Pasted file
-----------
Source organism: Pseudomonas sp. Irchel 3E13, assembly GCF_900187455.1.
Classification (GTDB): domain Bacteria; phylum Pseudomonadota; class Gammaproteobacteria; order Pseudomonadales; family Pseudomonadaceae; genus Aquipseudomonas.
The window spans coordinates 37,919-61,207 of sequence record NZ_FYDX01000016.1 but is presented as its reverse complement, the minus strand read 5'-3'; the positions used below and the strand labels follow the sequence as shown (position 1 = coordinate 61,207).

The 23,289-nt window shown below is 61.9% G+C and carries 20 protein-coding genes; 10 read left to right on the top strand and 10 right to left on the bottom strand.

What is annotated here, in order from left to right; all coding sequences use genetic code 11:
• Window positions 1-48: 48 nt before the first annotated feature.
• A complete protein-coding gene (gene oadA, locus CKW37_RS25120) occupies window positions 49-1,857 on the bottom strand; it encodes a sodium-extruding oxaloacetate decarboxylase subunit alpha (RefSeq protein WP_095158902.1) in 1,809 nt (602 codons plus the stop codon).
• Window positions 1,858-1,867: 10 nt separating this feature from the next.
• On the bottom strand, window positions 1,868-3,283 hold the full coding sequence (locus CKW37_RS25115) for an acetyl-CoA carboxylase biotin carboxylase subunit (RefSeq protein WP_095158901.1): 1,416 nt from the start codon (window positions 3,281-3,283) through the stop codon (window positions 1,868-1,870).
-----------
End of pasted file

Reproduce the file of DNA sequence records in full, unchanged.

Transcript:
Source organism: Pseudomonas sp. Irchel 3E13, assembly GCF_900187455.1.
Classification (GTDB): domain Bacteria; phylum Pseudomonadota; class Gammaproteobacteria; order Pseudomonadales; family Pseudomonadaceae; genus Aquipseudomonas.
The window spans coordinates 37,919-61,207 of sequence record NZ_FYDX01000016.1 but is presented as its reverse complement, the minus strand read 5'-3'; the positions used below and the strand labels follow the sequence as shown (position 1 = coordinate 61,207).

The 23,289-nt window shown below is 61.9% G+C and carries 20 protein-coding genes; 10 read left to right on the top strand and 10 right to left on the bottom strand.

What is annotated here, in order from left to right; all coding sequences use genetic code 11:
• Window positions 1-48: 48 nt before the first annotated feature.
• A complete protein-coding gene (gene oadA, locus CKW37_RS25120) occupies window positions 49-1,857 on the bottom strand; it encodes a sodium-extruding oxaloacetate decarboxylase subunit alpha (RefSeq protein WP_095158902.1) in 1,809 nt (602 codons plus the stop codon).
• Window positions 1,858-1,867: 10 nt separating this feature from the next.
• On the bottom strand, window positions 1,868-3,283 hold the full coding sequence (locus CKW37_RS25115) for an acetyl-CoA carboxylase biotin carboxylase subunit (RefSeq protein WP_095158901.1): 1,416 nt from the start codon (window positions 3,281-3,283) through the stop codon (window positions 1,868-1,870).